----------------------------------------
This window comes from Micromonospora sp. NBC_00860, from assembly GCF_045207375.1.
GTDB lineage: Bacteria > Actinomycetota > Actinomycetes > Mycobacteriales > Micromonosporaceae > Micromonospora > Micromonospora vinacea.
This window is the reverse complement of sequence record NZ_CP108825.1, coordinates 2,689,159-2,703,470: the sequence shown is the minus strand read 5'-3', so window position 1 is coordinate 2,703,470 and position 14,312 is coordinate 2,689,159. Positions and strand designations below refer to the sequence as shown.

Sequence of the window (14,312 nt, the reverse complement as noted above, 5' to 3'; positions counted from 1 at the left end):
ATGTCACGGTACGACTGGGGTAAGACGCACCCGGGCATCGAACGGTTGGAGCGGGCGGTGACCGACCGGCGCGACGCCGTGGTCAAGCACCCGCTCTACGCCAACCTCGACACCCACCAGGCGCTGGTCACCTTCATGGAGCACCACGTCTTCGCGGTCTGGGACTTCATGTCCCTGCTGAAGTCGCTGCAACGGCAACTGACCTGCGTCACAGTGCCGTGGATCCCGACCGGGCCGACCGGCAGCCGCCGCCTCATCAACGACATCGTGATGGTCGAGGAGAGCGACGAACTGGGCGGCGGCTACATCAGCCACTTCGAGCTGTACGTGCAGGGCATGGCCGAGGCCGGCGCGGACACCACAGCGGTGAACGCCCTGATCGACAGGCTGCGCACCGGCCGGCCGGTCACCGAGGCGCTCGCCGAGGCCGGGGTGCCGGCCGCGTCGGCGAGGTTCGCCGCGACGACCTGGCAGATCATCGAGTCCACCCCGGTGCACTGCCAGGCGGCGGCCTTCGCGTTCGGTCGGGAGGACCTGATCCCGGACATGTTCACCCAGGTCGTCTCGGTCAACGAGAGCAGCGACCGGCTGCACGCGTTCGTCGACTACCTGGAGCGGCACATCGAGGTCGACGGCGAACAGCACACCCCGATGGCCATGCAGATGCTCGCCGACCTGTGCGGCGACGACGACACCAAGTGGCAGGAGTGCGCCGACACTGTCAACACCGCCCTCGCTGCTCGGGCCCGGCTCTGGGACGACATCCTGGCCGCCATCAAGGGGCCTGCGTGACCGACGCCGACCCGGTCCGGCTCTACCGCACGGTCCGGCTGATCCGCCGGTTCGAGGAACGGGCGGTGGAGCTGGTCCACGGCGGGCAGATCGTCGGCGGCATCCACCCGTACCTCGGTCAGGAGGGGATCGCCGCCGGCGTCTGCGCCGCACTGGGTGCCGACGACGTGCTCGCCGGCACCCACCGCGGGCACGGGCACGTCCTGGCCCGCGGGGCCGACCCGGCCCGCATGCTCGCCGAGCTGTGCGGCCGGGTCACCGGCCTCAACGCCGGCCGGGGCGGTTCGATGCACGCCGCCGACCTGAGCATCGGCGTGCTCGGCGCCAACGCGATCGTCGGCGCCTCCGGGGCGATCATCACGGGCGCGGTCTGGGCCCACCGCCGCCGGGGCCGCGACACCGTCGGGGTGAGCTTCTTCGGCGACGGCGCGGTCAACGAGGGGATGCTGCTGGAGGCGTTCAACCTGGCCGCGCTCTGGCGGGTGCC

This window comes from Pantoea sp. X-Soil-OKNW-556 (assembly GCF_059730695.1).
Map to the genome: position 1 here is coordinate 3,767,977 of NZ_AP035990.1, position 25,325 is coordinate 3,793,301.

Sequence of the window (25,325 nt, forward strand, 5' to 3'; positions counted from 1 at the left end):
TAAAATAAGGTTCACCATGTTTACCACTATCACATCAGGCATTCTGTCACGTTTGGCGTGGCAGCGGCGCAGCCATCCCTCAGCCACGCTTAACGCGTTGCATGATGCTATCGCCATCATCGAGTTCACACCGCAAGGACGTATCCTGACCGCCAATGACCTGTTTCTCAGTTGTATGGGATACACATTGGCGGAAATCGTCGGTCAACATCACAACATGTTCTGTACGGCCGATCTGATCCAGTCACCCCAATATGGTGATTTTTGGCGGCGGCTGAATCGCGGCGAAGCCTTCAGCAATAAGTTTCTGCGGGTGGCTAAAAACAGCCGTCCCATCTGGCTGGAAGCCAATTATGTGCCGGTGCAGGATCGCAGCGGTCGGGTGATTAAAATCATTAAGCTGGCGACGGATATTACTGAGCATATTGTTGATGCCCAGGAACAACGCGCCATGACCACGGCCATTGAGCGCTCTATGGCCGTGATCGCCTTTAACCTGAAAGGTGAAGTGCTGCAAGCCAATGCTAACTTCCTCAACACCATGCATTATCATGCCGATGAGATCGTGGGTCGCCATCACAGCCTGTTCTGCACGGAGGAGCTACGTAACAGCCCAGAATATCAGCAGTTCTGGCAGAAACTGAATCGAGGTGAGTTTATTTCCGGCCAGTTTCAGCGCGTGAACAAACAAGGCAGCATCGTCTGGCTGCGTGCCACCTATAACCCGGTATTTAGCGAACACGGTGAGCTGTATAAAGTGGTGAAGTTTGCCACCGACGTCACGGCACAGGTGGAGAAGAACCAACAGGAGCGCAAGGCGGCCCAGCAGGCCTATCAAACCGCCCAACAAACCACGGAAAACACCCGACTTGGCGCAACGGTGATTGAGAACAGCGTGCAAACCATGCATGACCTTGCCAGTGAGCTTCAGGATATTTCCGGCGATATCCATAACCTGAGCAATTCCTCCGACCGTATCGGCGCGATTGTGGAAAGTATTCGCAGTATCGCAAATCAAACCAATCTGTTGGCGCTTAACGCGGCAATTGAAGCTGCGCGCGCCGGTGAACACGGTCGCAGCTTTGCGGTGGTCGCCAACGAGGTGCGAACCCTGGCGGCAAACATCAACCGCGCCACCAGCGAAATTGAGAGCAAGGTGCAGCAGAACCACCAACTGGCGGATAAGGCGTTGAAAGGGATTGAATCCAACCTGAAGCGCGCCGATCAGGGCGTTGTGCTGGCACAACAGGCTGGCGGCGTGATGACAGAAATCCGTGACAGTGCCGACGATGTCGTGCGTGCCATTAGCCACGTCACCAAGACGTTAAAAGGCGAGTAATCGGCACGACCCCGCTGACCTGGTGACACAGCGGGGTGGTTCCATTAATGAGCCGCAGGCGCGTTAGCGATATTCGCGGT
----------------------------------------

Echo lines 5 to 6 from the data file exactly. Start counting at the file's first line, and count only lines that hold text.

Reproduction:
ATGTCACGGTACGACTGGGGTAAGACGCACCCGGGCATCGAACGGTTGGAGCGGGCGGTGACCGACCGGCGCGACGCCGTGGTCAAGCACCCGCTCTACGCCAACCTCGACACCCACCAGGCGCTGGTCACCTTCATGGAGCACCACGTCTTCGCGGTCTGGGACTTCATGTCCCTGCTGAAGTCGCTGCAACGGCAACTGACCTGCGTCACAGTGCCGTGGATCCCGACCGGGCCGACCGGCAGCCGCCGCCTCATCAACGACATCGTGATGGTCGAGGAGAGCGACGAACTGGGCGGCGGCTACATCAGCCACTTCGAGCTGTACGTGCAGGGCATGGCCGAGGCCGGCGCGGACACCACAGCGGTGAACGCCCTGATCGACAGGCTGCGCACCGGCCGGCCGGTCACCGAGGCGCTCGCCGAGGCCGGGGTGCCGGCCGCGTCGGCGAGGTTCGCCGCGACGACCTGGCAGATCATCGAGTCCACCCCGGTGCACTGCCAGGCGGCGGCCTTCGCGTTCGGTCGGGAGGACCTGATCCCGGACATGTTCACCCAGGTCGTCTCGGTCAACGAGAGCAGCGACCGGCTGCACGCGTTCGTCGACTACCTGGAGCGGCACATCGAGGTCGACGGCGAACAGCACACCCCGATGGCCATGCAGATGCTCGCCGACCTGTGCGGCGACGACGACACCAAGTGGCAGGAGTGCGCCGACACTGTCAACACCGCCCTCGCTGCTCGGGCCCGGCTCTGGGACGACATCCTGGCCGCCATCAAGGGGCCTGCGTGACCGACGCCGACCCGGTCCGGCTCTACCGCACGGTCCGGCTGATCCGCCGGTTCGAGGAACGGGCGGTGGAGCTGGTCCACGGCGGGCAGATCGTCGGCGGCATCCACCCGTACCTCGGTCAGGAGGGGATCGCCGCCGGCGTCTGCGCCGCACTGGGTGCCGACGACGTGCTCGCCGGCACCCACCGCGGGCACGGGCACGTCCTGGCCCGCGGGGCCGACCCGGCCCGCATGCTCGCCGAGCTGTGCGGCCGGGTCACCGGCCTCAACGCCGGCCGGGGCGGTTCGATGCACGCCGCCGACCTGAGCATCGGCGTGCTCGGCGCCAACGCGATCGTCGGCGCCTCCGGGGCGATCATCACGGGCGCGGTCTGGGCCCACCGCCGCCGGGGCCGCGACACCGTCGGGGTGAGCTTCTTCGGCGACGGCGCGGTCAACGAGGGGATGCTGCTGGAGGCGTTCAACCTGGCCGCGCTCTGGCGGGTGCC

This window comes from Pantoea sp. X-Soil-OKNW-556 (assembly GCF_059730695.1).